The New York Times offered a parting gift to Donald Trump by laying the 400,000 COVID-related deaths in America during 2020 at his feet (while sparing a single sentence to his Operation Warp Speed, which delivered vaccines in record time).
Monday’s massive front-page story, “400,000 Deaths in a Year And Failure at Every Level,” was a comprehensive assault against Trump’s response to the COVID virus that left out a lot to make it all his fault. Well, his fault and also that of red state governors who moved too quickly to restart their economies.
Reporters Sarah Mervosh, Mike Baker, Patricia Mazzei, and Mark Walker were obsessed with masks, but blurred the fact that press opinion during the early days of the pandemic was mixed on masks, either through scientific doubt (A March 17 Times headline read: “Here to Help; Cope With the Coronavirus: Masks, No. Groceries, Yes”) or the “noble lie” of Dr. Anthony Fauci discouraging public mask use in order to preserve protective equipment for doctors.
The severity of the current outbreak can be traced to the rush to reopen last spring. Many governors moved quickly, sometimes acting over the objections of their advisers. The reopenings nationally led to a surge of new infections that grew over time: Never again would the country’s average drop below 20,000 new cases a day.
Science was sidelined at every level of government. More than 100 state and local health officials have been fired or have resigned since the beginning of the pandemic….
The reality of an extremely contagious disease, combined with lockdown fatigue (and the mental health issues that go with it) are ignored. Apparently the only thing stopping the USA from racking up impressive, New Zealand-like numbers against the virus was “the rush to reopen,” otherwise known as enabling people to make a living.
The reporters criticize Trump, who in every other context is a wannabe dictator, of not being sufficiently dictatorial. Do they really think that liberals who hate Trump would have instantly complied when told cover their faces?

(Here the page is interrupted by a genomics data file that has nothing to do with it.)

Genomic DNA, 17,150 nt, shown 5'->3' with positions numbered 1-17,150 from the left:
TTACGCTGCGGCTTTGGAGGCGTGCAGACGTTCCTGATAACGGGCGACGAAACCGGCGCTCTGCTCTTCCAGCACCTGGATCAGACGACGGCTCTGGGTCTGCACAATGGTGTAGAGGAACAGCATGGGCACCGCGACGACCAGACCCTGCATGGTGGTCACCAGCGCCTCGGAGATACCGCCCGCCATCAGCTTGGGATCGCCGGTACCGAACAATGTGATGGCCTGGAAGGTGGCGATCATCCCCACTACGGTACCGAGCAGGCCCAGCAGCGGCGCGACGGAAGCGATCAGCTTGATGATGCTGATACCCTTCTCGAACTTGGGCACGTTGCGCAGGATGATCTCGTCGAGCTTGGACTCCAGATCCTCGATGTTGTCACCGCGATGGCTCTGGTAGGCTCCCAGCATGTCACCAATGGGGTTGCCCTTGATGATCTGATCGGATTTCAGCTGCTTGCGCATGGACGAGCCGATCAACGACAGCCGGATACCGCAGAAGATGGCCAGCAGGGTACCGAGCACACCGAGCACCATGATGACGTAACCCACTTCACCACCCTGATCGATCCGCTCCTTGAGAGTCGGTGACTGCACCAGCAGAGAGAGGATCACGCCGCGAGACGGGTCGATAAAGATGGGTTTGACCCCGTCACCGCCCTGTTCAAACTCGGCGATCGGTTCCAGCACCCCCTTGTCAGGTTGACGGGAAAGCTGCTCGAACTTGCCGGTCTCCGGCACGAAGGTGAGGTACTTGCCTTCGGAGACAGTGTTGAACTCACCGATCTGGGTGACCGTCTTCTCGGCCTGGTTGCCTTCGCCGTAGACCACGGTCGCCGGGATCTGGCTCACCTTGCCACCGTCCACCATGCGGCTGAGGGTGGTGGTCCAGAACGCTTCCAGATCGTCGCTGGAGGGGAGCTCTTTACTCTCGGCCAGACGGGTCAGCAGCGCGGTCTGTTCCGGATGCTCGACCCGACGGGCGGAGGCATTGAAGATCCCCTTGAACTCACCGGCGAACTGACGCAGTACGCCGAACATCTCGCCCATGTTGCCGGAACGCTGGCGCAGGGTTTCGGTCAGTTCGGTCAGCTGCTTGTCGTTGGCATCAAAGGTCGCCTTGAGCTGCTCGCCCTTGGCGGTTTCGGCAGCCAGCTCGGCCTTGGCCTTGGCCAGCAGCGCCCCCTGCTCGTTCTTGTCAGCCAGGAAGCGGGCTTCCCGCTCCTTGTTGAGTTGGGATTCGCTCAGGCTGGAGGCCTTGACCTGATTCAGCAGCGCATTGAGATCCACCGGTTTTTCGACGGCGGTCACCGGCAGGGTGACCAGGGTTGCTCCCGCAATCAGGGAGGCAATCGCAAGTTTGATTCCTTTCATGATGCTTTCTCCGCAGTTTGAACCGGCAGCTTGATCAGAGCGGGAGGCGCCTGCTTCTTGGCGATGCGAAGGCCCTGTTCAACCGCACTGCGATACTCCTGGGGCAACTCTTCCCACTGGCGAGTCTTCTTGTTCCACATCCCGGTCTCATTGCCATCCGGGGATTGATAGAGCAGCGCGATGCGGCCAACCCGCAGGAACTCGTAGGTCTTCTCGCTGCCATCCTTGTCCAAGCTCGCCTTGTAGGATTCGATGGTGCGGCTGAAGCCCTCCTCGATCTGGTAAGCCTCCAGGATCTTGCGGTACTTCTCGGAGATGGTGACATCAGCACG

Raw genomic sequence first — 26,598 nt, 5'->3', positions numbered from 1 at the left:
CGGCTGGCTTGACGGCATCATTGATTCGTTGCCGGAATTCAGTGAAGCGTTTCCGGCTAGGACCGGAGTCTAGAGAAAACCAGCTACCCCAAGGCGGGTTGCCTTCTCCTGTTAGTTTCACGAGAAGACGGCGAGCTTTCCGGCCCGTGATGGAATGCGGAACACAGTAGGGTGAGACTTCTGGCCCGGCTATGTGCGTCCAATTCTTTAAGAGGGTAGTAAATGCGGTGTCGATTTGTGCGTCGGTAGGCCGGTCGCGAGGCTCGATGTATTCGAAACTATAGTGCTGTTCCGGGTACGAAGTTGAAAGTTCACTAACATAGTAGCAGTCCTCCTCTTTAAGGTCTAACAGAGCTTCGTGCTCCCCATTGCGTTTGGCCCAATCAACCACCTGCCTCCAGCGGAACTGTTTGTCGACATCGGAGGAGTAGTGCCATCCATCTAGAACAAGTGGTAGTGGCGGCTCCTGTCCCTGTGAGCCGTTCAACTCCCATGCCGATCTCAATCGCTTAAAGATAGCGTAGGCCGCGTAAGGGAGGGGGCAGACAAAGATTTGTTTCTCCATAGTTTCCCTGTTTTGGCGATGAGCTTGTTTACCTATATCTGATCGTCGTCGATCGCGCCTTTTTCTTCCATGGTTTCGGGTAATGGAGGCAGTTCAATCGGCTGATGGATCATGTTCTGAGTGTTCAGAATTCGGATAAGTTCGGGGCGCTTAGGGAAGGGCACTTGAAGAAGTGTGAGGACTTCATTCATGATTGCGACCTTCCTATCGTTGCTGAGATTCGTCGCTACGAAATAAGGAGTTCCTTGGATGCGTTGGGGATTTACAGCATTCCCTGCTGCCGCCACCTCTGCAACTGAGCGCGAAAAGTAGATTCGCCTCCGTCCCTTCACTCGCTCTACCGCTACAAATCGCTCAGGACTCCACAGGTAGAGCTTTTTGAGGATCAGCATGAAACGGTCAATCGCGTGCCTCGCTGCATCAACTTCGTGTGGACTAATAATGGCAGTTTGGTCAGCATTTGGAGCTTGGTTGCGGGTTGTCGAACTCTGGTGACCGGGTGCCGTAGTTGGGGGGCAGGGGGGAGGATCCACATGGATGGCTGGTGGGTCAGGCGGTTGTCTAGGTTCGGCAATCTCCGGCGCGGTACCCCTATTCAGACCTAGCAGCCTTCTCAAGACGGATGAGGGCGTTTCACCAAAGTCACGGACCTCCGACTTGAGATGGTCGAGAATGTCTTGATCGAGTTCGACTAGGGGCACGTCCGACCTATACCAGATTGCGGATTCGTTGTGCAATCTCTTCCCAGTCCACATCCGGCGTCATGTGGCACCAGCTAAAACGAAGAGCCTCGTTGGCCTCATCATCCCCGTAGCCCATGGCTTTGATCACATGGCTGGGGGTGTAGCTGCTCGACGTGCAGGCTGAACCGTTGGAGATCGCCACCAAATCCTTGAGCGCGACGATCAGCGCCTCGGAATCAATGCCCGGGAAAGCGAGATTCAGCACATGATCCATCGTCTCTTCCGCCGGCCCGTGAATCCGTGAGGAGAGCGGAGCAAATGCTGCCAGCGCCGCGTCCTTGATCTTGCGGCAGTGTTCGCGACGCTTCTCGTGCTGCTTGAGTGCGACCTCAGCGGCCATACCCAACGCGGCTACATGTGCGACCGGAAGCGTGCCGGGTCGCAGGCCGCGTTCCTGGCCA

In their hurry to get back to business, many governors moved swiftly to reopen and balked at ordering new closures, sometimes ignoring the pleas of local health boards and mayors….
No mention of the George Floyd protests of the summer, which included maskless marauders among the rioters and looters. The only protests the story mentioned were the far smaller ones against lockdowns.
The Times singled out red states for condemnation:
Perhaps nowhere were the consequences of reopening more clear than in Texas.
With 29 million residents and a conservative identity built upon being friendly for business, Texas was among the states that were later in enacting stay-at-home orders. Within two weeks, protesters were clamoring outside the governor’s mansion, waving flags emblazed with the motto “Don’t Tread on Me” and demanding to be able to go back to work.
….on May 1, Texas opened back up, starting with restaurants, stores and movie theaters. By Memorial Day, Texas was effectively up and running.
A spokesman for Mr. Abbott pointed to states like California and New York, which kept restrictions in place for longer but have recently seen resurgences of the virus, as evidence that “lockdowns for months after months” do not work. He said Mr. Abbott had balanced “saving lives, while preserving livelihoods.”
From late May to late July, new infections in Texas soared tenfold, from around 1,000 new cases a day to as many as 10,000.
Then the report pivoted to criticism of another red state, Florida, and its Republican governor Ron DeSantis, and made similar criticism of his opening plans, concluding:
It was a devastating toll, but one that would soon worsen.
But how has Florida actually done against the virus, vague Times cheap shots notwithstanding? Well, better than California, Connecticut, or Massachusetts, by the paper’s own metrics. The Times’ own figures on excess deaths by state during 2020, as demonstrated in a related article, show Florida to be on the better side of normal range.
Cherry-picking, the Times praised a couple of restrictive blue states:
Washington State, which recorded 37 of the nation’s first 50 coronavirus deaths, has kept in place a steadily adjusting suite of mitigation measures and now ranks 44th in deaths per capita. If the nation had achieved a rate comparable to Washington’s, about 220,000 fewer people would be dead. Vermont has also been among the states with the fewest deaths, thanks in part to a cautious reopening, significant testing and a mask order.
They eventually admitted the biggest blue state, California, “is now experiencing one of the worst outbreaks in the nation” and mentioned the hypocrisy of Democratic Gov. Gavin Newsom attending an indoor birthday party at the French Laundry restaurant.